October 2011

Anna Deavere Smith

[Theater Artist, Anthropologist]

“If you’re so smart, just be smart. If you’re offering an idea, just offer the idea.”
Female U.S. national security advisors, in order of appearance:
Nancy McNally, as played by Anna Deavere Smith
Condoleezza Rice

I first saw Anna Deavere Smith’s work on video. Remember video? Like, actual VHS? That’s how long I’ve been an überfan. I was a high-school junior, and my humanities teacher, esteemed author and educator Rick Ayers, popped in a tape of Twilight: Los Angeles. Twilight, the critically acclaimed one-woman theater piece, starred Ms. Deavere Smith, and was based entirely on verbatim interviews of those affected by the 1992 Rodney King riots. I was spellbound by the way she was able to toggle between perspectives, generously and deftly moving between portrayals of Korean American store owners, Baptist preachers, and grieving mothers. By twelfth grade I was plotting how to meet the genius. When I heard she was on the faculty at NYU, I applied, got in, and began asking how I could audit one of her classes. I quickly discovered how sought-after she was, and four years passed without even a chance encounter. So I made do. I took study breaks as I watched one of her TV pieces, Fires in the Mirror, incessantly. I followed nearly religiously as she played Nancy McNally on Aaron Sorkin’s television masterwork The West Wing. If I had Showtime right now, I’d be tuned in to see her on Nurse Jackie.

But I don’t, and I’ve been going through A.D.S. withdrawal. So I was thrilled when the Believer asked me to interview her as she visited the Berkeley Repertory Theatre for a run of her latest piece, Let Me Down Easy. One of my own theater pieces, Mirrors in Every Corner, which ran in San Francisco, had garnered a bit of attention from the press, and nearly every interviewer drew parallels between her work and mine. Those connections were the highest of compliments. As a theater-maker, educator, and performer, Ms. Deavere Smith has set a standard above aesthetic reproach for the better part of three decades.

But how do you interview the best interviewer in the game? How do you acknowledge the magnitude of your hero’s impact on your life, and still maintain a modicum of professionalism? It seemed like the best way for me to honor what I love best about Anna Deavere Smith’s process was to crowd-source at least some of the interview questions. So the conversation Deavere Smith and I had was provoked, in part, by questions from fellow playwrights, thespians, academics, community organizers, and spiritual leaders.

We met at a café near San Francisco’s Union Square a few hours before showtime. I had a chamomile tea. She ordered a large Diet Coke. Not one hair on her head was out of place. She answered each question with the gentle expertise of a seasoned artist and the benevolence of an effective educator. She was sifu, maestra, and virtuoso. I was so nervous that I made up words. The conversation left me with the feeling that I might never again sit with someone so wise. It was well worth the wait.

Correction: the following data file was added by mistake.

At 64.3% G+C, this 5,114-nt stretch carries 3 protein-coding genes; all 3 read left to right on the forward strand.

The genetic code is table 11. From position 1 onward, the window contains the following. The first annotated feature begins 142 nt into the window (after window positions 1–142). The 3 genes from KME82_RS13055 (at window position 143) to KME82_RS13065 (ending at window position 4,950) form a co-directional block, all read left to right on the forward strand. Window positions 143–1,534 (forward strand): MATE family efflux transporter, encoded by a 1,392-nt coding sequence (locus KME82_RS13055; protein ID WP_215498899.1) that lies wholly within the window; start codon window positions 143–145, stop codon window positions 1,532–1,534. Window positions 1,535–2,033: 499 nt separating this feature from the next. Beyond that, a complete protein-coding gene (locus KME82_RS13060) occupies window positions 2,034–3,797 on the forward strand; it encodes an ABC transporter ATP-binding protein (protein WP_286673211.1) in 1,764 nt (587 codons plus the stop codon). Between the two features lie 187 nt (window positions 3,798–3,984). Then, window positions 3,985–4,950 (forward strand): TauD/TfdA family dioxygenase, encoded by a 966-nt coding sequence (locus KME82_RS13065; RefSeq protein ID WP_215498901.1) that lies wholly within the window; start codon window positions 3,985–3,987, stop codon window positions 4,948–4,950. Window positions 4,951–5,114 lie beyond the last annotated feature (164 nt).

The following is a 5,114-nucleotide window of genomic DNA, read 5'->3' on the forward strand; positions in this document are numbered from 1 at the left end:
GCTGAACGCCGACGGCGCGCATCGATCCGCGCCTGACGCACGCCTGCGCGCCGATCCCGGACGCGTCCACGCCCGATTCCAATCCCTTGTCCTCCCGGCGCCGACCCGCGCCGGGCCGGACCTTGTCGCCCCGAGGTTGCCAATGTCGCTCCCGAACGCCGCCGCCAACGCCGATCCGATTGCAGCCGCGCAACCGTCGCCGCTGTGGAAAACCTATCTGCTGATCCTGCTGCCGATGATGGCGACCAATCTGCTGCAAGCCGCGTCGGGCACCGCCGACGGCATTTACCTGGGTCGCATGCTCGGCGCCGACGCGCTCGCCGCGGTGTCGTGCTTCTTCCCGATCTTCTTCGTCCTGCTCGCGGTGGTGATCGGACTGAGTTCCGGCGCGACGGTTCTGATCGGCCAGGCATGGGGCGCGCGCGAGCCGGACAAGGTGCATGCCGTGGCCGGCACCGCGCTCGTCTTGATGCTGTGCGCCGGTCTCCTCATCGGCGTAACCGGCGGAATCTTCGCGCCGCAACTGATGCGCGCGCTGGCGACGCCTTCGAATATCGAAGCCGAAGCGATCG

—Chinaka Hodge

*

THE BELIEVER: What’s the art outside of theater that inspires you?

ANNA DEAVERE SMITH: It’s not just art. I love so much anything I look at that seems to have some aesthetic to it—and it could be an accident like Lake Tahoe or Victoria Falls or Aspen—anything that is naturally beautiful is very inspiring to me. And I’m very interested in modern art. You never know when you’re going to trip over something that’s going to inspire you. I was very inspired by the music of Robert Ashley and Meredith Monk and John Adams and Steve Wright, and I had no reason to be. Nothing led me to that music except accident, but it all really affected my work—anything does that I’m able to understand immediately, which at the same time is outside of my realm of understanding, in other words, that doesn’t come to me from any consecutive thing leading up to it.

If you looked at my biography, what I had done or been listening to when I came upon some odd, weekend-long radio station playing minimalist music in my walk-up apartment in New York in 1976, or something like that––there’s nothing that if you looked at it, it would be, Oh, she did this, she did that: of course she would be drawn to it. So when it happens to me, where it’s way outside the realm of what I should be interested in, yet there’s a connection and I’m really connected and I’m not struggling to know it—I find that to be very inspiring. Then, after experiencing it, I find out, Oh, that’s what it is, now let me learn more about this.

To be drawn to something and changed by something, free from the way we think about “art appreciation” or art education… I certainly have to stand for that, because that’s what I teach and that’s what I do. We try to think about art appreciation in a logical, consecutive way, but, in all honesty, I know that the truly transformative aesthetic experiences happen in a pattern way outside the realm of that.

We hope you enjoy this excerpt.

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Chinaka Hodge is a poet, playwright, and author from Oakland, California. In 2002, she was the inaugural recipient of the 826 Valencia Young Author’s Scholarship, which she used to complete her undergraduate studies at NYU. She is currently pursuing her MFA in writing for film and TV at USC. chinakahodge.com

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